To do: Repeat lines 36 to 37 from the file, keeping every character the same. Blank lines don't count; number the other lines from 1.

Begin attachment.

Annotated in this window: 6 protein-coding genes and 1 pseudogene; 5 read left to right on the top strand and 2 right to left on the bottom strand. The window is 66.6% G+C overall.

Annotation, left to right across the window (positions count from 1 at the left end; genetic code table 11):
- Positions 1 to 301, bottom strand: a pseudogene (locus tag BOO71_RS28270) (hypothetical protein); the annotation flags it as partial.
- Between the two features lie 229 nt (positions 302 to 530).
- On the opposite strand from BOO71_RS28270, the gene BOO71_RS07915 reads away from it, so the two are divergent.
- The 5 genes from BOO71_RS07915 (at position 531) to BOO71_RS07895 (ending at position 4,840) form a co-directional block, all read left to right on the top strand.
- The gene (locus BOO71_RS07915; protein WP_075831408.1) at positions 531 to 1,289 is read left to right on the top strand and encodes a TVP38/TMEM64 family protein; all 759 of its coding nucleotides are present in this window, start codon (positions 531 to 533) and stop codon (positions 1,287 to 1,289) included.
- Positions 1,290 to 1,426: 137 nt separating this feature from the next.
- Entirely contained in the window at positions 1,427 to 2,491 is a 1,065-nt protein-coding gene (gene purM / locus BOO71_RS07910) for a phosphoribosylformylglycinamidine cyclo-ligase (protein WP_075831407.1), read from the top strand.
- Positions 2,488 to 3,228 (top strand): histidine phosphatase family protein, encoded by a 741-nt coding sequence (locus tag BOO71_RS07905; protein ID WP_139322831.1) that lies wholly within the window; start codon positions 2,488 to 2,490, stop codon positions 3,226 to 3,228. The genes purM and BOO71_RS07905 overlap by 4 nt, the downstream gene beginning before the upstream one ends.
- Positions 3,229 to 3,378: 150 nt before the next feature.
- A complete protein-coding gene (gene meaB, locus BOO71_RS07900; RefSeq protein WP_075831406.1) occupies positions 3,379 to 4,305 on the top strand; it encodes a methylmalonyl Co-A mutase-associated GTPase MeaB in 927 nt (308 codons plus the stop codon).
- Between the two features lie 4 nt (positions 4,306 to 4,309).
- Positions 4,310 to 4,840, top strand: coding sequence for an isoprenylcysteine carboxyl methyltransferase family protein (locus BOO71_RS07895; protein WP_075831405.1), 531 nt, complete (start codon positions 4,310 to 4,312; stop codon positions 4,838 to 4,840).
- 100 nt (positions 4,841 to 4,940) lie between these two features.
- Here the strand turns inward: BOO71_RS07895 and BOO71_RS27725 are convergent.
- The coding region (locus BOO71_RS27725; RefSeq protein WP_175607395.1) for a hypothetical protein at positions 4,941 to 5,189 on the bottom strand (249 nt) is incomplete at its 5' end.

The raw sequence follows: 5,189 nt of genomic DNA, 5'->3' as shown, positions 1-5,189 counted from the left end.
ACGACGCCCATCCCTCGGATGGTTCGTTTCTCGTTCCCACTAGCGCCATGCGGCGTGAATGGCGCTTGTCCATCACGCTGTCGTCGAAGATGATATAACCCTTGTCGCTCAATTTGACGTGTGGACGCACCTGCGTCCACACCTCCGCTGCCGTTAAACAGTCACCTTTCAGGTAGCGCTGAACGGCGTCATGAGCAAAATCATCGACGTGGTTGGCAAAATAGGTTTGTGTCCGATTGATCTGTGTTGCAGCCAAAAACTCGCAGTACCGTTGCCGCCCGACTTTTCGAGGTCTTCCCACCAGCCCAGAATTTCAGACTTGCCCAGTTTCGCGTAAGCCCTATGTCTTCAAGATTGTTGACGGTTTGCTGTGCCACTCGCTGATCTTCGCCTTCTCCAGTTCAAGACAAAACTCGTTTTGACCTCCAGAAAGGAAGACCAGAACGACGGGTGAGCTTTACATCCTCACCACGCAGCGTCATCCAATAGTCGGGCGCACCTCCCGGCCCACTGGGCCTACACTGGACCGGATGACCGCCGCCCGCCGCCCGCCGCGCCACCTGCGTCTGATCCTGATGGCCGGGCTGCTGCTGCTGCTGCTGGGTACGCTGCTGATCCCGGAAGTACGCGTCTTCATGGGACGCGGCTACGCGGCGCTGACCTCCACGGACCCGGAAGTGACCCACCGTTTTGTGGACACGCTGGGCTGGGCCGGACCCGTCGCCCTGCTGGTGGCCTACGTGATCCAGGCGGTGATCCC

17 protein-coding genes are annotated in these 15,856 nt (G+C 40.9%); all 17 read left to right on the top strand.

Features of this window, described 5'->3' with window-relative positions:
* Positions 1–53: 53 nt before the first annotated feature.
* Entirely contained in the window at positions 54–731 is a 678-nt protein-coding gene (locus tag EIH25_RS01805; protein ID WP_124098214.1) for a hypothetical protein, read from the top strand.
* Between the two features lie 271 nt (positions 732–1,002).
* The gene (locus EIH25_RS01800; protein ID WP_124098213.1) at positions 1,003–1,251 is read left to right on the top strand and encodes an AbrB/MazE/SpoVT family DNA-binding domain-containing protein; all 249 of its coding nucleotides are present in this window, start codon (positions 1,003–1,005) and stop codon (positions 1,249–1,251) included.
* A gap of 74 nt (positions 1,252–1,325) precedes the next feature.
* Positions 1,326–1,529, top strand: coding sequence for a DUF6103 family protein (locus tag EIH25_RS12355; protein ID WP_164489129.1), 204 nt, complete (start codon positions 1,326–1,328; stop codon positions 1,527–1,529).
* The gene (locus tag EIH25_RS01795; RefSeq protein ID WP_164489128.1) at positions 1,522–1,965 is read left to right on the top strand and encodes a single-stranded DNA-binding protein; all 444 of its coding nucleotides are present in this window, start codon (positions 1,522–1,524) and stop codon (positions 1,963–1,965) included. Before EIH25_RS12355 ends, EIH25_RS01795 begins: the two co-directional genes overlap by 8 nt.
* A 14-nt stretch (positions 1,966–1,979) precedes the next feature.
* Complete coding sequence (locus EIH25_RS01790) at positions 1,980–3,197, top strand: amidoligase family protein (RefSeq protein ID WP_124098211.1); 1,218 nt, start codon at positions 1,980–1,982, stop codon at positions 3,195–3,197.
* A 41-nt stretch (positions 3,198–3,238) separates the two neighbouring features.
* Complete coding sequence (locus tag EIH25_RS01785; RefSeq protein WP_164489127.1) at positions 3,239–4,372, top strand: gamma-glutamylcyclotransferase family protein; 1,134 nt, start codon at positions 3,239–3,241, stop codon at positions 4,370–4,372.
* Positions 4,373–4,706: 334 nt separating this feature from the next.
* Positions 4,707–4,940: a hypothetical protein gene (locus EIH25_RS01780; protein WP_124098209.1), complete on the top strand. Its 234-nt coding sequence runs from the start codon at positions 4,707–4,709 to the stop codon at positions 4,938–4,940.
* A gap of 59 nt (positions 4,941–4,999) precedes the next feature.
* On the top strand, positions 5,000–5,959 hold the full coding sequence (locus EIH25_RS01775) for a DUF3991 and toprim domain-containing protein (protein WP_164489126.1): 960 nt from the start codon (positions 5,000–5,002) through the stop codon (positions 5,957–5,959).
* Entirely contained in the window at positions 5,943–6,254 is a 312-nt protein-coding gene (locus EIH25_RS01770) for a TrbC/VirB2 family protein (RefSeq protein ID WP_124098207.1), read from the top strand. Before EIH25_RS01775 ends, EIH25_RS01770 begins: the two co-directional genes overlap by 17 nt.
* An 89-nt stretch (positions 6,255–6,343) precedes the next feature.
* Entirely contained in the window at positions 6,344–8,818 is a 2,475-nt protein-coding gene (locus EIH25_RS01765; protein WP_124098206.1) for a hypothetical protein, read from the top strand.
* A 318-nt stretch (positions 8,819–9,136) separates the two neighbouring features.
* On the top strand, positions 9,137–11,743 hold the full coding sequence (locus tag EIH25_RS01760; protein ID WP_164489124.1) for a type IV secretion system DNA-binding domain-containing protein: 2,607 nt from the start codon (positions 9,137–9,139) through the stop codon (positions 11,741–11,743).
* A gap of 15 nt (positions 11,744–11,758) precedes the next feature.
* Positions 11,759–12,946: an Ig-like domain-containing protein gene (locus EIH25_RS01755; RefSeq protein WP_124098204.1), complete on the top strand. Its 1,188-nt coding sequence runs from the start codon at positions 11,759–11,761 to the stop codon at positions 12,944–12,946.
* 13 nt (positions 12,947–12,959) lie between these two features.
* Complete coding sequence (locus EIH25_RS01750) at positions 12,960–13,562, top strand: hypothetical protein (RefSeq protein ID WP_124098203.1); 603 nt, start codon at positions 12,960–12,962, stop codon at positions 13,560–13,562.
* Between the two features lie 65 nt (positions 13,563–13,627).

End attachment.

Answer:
* On the top strand, positions 5,000–5,959 hold the full coding sequence (locus EIH25_RS01775) for a DUF3991 and toprim domain-containing protein (protein WP_164489126.1): 960 nt from the start codon (positions 5,000–5,002) through the stop codon (positions 5,957–5,959).
* Entirely contained in the window at positions 5,943–6,254 is a 312-nt protein-coding gene (locus EIH25_RS01770) for a TrbC/VirB2 family protein (RefSeq protein ID WP_124098207.1), read from the top strand. Before EIH25_RS01775 ends, EIH25_RS01770 begins: the two co-directional genes overlap by 17 nt.